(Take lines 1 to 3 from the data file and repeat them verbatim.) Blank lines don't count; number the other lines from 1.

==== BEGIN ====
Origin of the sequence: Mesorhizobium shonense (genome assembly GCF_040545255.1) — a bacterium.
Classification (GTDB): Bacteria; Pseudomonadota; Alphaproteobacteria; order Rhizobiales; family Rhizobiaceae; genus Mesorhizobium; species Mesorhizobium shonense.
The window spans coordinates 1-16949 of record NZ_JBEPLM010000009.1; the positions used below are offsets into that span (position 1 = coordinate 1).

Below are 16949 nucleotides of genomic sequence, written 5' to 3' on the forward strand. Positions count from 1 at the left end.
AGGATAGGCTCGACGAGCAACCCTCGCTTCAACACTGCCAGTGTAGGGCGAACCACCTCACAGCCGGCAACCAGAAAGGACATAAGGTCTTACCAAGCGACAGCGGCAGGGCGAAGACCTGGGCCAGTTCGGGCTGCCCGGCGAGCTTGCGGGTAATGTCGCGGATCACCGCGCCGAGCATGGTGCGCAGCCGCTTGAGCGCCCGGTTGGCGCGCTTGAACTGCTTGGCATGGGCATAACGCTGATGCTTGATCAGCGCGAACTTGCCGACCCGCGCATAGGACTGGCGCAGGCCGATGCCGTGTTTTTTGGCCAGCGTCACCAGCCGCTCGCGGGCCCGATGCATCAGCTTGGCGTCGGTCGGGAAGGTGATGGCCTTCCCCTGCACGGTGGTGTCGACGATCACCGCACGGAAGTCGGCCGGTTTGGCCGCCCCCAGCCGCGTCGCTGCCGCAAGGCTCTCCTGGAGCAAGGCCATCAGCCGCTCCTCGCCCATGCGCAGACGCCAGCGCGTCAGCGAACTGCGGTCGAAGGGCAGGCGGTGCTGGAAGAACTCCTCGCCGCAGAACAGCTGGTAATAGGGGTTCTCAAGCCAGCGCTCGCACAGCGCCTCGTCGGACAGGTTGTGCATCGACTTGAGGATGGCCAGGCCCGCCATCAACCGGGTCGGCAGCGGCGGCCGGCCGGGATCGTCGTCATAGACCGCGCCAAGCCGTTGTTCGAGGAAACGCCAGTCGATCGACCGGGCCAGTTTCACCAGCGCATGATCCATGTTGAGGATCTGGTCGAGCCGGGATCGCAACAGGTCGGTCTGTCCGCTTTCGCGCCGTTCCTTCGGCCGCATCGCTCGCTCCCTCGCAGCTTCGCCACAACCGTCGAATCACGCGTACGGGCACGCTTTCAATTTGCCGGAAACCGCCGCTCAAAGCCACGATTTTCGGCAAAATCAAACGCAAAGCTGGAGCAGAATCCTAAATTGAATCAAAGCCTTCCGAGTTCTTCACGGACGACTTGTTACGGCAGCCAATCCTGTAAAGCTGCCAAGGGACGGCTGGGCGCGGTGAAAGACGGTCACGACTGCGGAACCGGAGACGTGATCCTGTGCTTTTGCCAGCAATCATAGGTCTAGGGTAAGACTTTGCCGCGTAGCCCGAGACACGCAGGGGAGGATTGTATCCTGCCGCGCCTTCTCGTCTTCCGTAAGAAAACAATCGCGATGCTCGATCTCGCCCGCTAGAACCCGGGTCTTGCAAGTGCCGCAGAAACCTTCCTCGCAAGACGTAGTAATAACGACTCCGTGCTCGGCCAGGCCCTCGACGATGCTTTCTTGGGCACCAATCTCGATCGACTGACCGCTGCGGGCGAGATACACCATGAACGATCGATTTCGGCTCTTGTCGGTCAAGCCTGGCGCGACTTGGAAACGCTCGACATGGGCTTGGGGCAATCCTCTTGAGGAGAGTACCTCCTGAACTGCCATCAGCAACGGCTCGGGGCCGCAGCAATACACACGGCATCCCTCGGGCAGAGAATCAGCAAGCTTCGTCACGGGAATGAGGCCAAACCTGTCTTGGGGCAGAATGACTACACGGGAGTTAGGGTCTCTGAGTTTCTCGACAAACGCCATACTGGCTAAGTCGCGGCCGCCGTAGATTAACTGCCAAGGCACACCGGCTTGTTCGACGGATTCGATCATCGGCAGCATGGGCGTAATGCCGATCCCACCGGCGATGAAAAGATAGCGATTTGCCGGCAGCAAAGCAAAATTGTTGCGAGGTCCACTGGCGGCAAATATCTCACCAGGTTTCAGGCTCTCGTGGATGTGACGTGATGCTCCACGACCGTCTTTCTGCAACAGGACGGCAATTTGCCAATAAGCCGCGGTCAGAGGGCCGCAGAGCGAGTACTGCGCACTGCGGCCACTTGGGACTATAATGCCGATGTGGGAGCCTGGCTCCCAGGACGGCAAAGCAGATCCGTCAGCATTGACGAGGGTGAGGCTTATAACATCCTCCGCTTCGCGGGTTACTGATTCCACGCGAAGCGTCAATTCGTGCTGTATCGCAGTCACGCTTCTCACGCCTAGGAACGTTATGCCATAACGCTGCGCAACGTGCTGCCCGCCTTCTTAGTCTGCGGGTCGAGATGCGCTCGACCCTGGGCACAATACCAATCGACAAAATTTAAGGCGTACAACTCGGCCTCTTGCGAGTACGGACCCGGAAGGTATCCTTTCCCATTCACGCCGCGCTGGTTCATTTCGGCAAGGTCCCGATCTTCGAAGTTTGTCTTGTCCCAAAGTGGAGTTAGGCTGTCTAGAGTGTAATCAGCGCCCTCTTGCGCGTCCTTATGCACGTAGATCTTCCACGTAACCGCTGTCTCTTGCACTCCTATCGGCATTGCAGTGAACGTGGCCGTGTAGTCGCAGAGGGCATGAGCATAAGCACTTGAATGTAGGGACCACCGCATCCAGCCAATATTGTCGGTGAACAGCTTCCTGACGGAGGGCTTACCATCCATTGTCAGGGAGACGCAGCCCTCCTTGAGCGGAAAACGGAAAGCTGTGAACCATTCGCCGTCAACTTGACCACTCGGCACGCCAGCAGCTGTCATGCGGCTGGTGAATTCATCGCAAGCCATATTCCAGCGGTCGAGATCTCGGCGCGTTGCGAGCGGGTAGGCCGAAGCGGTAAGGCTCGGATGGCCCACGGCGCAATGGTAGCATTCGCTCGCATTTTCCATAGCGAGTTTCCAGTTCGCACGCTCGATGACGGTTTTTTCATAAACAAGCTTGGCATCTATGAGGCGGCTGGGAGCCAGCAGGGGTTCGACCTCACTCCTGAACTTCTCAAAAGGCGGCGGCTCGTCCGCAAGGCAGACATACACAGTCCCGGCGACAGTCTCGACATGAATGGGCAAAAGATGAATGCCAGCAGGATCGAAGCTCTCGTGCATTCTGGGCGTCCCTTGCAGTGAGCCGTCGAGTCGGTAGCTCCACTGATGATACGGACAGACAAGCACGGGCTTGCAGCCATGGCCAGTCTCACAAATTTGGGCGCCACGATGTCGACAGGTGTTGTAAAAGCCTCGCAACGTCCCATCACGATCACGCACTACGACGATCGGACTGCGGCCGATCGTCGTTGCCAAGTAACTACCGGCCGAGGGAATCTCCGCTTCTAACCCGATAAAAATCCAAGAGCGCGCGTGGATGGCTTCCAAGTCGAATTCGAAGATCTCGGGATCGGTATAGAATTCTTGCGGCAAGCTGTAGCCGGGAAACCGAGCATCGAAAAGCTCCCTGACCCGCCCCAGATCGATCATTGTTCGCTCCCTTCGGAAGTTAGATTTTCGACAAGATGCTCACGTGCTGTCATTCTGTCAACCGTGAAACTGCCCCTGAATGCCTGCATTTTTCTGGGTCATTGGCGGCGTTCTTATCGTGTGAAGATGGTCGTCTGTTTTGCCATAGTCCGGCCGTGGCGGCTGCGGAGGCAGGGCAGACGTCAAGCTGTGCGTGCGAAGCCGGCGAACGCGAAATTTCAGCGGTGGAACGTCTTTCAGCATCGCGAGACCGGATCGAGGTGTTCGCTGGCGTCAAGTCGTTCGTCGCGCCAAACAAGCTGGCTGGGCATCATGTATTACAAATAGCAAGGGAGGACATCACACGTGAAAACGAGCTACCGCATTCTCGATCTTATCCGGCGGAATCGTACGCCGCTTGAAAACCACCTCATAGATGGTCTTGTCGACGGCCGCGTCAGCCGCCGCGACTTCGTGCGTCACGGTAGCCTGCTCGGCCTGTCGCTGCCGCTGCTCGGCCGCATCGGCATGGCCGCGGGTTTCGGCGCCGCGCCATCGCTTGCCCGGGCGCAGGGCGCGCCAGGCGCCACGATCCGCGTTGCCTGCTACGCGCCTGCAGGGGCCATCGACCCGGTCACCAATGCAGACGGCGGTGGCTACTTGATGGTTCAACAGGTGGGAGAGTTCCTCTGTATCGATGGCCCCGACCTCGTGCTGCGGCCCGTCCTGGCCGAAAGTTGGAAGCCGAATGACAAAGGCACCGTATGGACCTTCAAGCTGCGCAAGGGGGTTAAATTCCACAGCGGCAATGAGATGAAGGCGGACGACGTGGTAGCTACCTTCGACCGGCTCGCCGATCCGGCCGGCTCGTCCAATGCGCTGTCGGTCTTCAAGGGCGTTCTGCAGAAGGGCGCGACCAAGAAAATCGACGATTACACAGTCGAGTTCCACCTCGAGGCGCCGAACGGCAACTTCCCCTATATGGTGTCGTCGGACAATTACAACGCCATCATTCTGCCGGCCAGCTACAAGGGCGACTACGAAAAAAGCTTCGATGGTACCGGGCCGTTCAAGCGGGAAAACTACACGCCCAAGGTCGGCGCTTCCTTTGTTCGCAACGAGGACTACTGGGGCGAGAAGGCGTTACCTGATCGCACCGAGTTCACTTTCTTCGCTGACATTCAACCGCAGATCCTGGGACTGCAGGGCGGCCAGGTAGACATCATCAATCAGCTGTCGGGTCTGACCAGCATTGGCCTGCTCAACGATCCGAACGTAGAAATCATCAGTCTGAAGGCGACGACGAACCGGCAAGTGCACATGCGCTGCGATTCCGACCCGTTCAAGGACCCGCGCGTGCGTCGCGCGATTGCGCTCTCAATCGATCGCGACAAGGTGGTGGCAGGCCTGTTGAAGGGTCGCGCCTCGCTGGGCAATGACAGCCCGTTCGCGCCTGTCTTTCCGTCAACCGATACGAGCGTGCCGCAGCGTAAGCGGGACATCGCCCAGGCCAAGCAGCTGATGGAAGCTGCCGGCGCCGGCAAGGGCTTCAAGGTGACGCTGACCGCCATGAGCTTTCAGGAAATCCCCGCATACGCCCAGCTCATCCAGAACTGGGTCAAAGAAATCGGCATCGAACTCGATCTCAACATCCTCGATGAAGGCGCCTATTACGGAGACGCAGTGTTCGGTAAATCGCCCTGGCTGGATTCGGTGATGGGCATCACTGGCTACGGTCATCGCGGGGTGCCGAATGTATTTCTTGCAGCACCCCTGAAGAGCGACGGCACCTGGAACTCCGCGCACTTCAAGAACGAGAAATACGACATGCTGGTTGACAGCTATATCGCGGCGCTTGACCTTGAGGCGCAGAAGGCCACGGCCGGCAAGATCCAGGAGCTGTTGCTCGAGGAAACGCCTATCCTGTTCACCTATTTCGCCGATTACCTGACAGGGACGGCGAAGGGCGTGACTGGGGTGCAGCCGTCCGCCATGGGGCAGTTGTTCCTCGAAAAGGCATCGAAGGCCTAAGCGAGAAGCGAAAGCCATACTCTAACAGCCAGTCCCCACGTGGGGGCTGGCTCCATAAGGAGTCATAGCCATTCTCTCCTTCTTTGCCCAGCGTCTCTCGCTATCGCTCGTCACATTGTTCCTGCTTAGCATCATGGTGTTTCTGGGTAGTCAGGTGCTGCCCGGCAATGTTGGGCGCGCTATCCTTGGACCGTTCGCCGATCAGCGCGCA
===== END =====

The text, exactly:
Origin of the sequence: Mesorhizobium shonense (genome assembly GCF_040545255.1) — a bacterium.
Classification (GTDB): Bacteria; Pseudomonadota; Alphaproteobacteria; order Rhizobiales; family Rhizobiaceae; genus Mesorhizobium; species Mesorhizobium shonense.
The window spans coordinates 1-16949 of record NZ_JBEPLM010000009.1; the positions used below are offsets into that span (position 1 = coordinate 1).